... several pages of random scribblings - names of people (Caroline, Thomas Henry, James R. Holliday) and places (Johnstown, California, Lidieingham) and lots of arithmetic problems (1865-1783=82 and 1300+2000+2000=5300+1500=6800). Some words are upside down and there's at least one math problem that seems to have the wrong solution. I have more questions than answers, but I did find some useful information:
- Photo 1. It's The Cottage Bible, printed in Hartford in 1841 in two volumes (Genesis-Song of Solomon and Isaiah-Revelation). The notes are by Thomas Williams and references are from the Polyglott Bible.
- Photo 2. Alexander Lowry Holliday's name appears on both the front and back endpapaers of Volume I. There's also a mention of his gold watch opposite the title page, above a picture of Jesus. So I'm guessing the Bible belonged to A. L. Holliday, my great-great-great-grandfather, the father of Mary Holliday (who was the wife of H. W. Hartman and mother of H. E. Hartman). Thomas O. Connor's name also appears quite often, but I don't know who he was.
- Photo 3. The first page of Volume II features five names: Blanche Holliday, Hannah Holliday, Mary Holliday, Gilbert Holliday, John Holliday. I'm fairly certain that these are the children of A. L. Holliday and his wife Dorcas Hill, the third child being my great-great-grandmother Mary. This explains Aunt Blanche, the aunt who gave H. E. Hartman his Christmas present "Books I Have Read" (see post "The Education of H. E. Hartman").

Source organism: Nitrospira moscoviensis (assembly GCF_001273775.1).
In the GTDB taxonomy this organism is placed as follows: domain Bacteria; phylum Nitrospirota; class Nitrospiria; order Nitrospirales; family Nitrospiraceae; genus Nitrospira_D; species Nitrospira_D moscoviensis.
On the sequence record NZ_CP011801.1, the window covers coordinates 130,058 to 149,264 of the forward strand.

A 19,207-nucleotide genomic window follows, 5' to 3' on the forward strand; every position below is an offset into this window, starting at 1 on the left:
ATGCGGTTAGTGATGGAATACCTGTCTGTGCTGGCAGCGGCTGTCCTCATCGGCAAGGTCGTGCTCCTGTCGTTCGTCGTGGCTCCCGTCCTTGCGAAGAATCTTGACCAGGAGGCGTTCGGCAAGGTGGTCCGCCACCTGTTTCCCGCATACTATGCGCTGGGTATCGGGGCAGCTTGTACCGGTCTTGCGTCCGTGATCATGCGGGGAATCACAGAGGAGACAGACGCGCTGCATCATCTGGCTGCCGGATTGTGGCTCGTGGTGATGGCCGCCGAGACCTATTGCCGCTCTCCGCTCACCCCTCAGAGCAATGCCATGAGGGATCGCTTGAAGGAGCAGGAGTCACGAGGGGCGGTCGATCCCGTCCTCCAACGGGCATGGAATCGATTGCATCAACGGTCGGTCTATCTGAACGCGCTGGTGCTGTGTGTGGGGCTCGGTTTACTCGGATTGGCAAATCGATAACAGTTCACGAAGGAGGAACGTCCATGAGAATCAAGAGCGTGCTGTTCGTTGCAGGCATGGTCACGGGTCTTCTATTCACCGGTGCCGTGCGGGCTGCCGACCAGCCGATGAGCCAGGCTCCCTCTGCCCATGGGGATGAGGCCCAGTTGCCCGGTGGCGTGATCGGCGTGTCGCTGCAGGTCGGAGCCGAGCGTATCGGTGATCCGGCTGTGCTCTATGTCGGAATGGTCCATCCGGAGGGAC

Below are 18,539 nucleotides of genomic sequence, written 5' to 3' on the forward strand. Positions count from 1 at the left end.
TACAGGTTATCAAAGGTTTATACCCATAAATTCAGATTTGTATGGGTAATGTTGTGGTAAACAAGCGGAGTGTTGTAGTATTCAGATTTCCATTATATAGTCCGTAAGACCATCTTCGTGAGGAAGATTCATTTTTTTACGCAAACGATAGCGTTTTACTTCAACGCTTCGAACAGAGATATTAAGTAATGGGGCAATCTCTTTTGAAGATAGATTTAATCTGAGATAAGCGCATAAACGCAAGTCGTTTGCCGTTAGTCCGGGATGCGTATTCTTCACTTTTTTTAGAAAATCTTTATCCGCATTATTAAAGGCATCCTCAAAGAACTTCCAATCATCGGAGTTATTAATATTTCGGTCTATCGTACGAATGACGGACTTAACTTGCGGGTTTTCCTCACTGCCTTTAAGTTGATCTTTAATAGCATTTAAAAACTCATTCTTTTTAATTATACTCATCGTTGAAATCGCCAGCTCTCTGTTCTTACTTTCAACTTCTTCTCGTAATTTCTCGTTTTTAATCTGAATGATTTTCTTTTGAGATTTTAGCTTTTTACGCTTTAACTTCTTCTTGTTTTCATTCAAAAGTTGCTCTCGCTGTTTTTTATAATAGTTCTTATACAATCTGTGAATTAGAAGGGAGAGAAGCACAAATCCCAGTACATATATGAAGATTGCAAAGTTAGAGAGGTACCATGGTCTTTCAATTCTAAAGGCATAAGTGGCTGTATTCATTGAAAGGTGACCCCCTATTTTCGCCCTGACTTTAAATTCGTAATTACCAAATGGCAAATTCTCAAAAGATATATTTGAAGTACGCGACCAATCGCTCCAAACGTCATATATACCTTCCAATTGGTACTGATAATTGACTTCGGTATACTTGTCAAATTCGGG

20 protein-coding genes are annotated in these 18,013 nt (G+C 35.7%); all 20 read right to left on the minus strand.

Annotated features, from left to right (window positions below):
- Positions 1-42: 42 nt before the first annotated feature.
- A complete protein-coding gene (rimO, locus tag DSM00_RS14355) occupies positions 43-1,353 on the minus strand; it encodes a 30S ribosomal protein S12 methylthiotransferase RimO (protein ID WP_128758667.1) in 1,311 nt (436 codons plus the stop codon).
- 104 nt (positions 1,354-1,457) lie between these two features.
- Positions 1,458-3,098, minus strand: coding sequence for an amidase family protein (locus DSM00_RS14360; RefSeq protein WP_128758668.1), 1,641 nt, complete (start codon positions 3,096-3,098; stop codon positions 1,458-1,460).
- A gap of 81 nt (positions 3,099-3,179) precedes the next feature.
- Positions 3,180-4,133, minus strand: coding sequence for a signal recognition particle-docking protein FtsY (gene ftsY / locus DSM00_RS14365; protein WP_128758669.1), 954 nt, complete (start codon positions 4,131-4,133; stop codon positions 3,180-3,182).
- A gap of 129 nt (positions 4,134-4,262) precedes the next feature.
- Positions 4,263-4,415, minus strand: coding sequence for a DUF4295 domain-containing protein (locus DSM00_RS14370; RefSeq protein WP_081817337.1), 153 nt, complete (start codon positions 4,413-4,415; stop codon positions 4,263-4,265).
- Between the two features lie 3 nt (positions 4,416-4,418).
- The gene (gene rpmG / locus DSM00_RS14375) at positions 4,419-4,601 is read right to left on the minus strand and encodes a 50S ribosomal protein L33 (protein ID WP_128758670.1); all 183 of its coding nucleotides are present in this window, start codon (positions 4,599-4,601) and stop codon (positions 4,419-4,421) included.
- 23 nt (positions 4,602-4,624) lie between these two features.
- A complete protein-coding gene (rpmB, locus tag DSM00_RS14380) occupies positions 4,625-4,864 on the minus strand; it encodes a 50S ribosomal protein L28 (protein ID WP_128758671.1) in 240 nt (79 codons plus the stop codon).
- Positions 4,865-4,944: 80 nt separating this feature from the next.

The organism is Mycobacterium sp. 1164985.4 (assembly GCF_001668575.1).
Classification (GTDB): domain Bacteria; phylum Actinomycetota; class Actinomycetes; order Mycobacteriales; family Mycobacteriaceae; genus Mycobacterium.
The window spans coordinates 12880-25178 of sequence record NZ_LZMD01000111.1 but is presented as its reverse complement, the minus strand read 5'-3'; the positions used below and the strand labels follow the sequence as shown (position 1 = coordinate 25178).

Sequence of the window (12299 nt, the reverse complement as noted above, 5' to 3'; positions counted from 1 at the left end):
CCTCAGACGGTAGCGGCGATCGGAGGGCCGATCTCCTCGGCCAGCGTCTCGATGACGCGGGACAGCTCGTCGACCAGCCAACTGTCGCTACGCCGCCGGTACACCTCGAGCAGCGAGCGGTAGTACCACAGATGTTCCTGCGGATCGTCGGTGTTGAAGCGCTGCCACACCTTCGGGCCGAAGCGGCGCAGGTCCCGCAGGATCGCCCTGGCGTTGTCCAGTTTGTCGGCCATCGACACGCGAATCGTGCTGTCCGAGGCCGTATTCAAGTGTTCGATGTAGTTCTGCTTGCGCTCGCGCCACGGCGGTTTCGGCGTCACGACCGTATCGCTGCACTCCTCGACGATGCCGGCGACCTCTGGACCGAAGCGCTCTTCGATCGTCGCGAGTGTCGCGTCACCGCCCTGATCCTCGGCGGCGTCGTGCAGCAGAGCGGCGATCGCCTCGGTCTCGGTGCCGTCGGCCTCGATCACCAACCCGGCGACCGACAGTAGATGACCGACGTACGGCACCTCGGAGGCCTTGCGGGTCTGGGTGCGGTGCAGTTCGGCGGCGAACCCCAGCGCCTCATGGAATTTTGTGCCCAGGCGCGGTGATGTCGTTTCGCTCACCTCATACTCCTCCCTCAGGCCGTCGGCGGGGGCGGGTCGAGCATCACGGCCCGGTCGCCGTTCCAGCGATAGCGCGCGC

One question I'm considering - and one that led to the creation of this blog - is what I should do with these books. The two volumes of The Cottage Bible are in such bad condition that I'll probably have to get them rebound if I decide to sell them or even if I want to keep them in the family. I e-mailed two bookbinding companies in Philadelphia for estimates. Out of curiosity, I googled Cottage Bibles to see if any were for sale online. I found a leather bound 1855 edition on ebay for $550 and a 1835 edition being offered by the Philadelphia Rare Books and Manuscripts Company for $450. I'm not convinced anyone would buy our family's Bible with so many scribbles on its endpapers ... but maybe it's of interest.
*Update, February 2009: Neither bookbinding company got back to me with an estimate, so I still don't know how much it would cost to repair the Cottage Bible. That's another thing I'll have to look into when I get back.